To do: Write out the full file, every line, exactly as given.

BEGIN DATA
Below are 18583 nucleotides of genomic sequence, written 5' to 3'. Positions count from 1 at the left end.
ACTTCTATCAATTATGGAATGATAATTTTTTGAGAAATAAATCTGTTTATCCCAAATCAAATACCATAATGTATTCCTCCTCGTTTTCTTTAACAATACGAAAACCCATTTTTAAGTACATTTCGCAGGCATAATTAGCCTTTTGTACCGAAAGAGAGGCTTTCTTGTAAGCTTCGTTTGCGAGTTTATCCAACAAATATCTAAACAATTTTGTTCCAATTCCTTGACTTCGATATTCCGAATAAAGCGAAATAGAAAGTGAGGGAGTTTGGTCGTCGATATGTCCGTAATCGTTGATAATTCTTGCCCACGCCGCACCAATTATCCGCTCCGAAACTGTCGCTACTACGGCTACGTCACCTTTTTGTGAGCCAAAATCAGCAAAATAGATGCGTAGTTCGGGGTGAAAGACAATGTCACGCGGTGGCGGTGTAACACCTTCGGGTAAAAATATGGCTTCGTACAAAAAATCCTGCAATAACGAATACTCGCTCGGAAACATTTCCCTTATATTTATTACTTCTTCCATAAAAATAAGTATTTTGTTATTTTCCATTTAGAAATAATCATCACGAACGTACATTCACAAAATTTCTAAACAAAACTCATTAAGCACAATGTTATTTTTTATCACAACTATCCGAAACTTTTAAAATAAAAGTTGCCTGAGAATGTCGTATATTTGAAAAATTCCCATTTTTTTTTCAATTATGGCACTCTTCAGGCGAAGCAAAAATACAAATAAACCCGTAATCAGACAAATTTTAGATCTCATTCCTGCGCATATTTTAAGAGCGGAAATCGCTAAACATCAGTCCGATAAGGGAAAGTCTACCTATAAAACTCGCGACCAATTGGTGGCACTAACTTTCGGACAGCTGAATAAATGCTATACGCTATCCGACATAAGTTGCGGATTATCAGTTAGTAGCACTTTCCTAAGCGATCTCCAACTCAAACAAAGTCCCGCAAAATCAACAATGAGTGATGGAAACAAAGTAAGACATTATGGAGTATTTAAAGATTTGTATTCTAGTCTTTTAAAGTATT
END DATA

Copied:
Below are 18583 nucleotides of genomic sequence, written 5' to 3'. Positions count from 1 at the left end.
ACTTCTATCAATTATGGAATGATAATTTTTTGAGAAATAAATCTGTTTATCCCAAATCAAATACCATAATGTATTCCTCCTCGTTTTCTTTAACAATACGAAAACCCATTTTTAAGTACATTTCGCAGGCATAATTAGCCTTTTGTACCGAAAGAGAGGCTTTCTTGTAAGCTTCGTTTGCGAGTTTATCCAACAAATATCTAAACAATTTTGTTCCAATTCCTTGACTTCGATATTCCGAATAAAGCGAAATAGAAAGTGAGGGAGTTTGGTCGTCGATATGTCCGTAATCGTTGATAATTCTTGCCCACGCCGCACCAATTATCCGCTCCGAAACTGTCGCTACTACGGCTACGTCACCTTTTTGTGAGCCAAAATCAGCAAAATAGATGCGTAGTTCGGGGTGAAAGACAATGTCACGCGGTGGCGGTGTAACACCTTCGGGTAAAAATATGGCTTCGTACAAAAAATCCTGCAATAACGAATACTCGCTCGGAAACATTTCCCTTATATTTATTACTTCTTCCATAAAAATAAGTATTTTGTTATTTTCCATTTAGAAATAATCATCACGAACGTACATTCACAAAATTTCTAAACAAAACTCATTAAGCACAATGTTATTTTTTATCACAACTATCCGAAACTTTTAAAATAAAAGTTGCCTGAGAATGTCGTATATTTGAAAAATTCCCATTTTTTTTTCAATTATGGCACTCTTCAGGCGAAGCAAAAATACAAATAAACCCGTAATCAGACAAATTTTAGATCTCATTCCTGCGCATATTTTAAGAGCGGAAATCGCTAAACATCAGTCCGATAAGGGAAAGTCTACCTATAAAACTCGCGACCAATTGGTGGCACTAACTTTCGGACAGCTGAATAAATGCTATACGCTATCCGACATAAGTTGCGGATTATCAGTTAGTAGCACTTTCCTAAGCGATCTCCAACTCAAACAAAGTCCCGCAAAATCAACAATGAGTGATGGAAACAAAGTAAGACATTATGGAGTATTTAAAGATTTGTATTCTAGTCTTTTAAAGTATT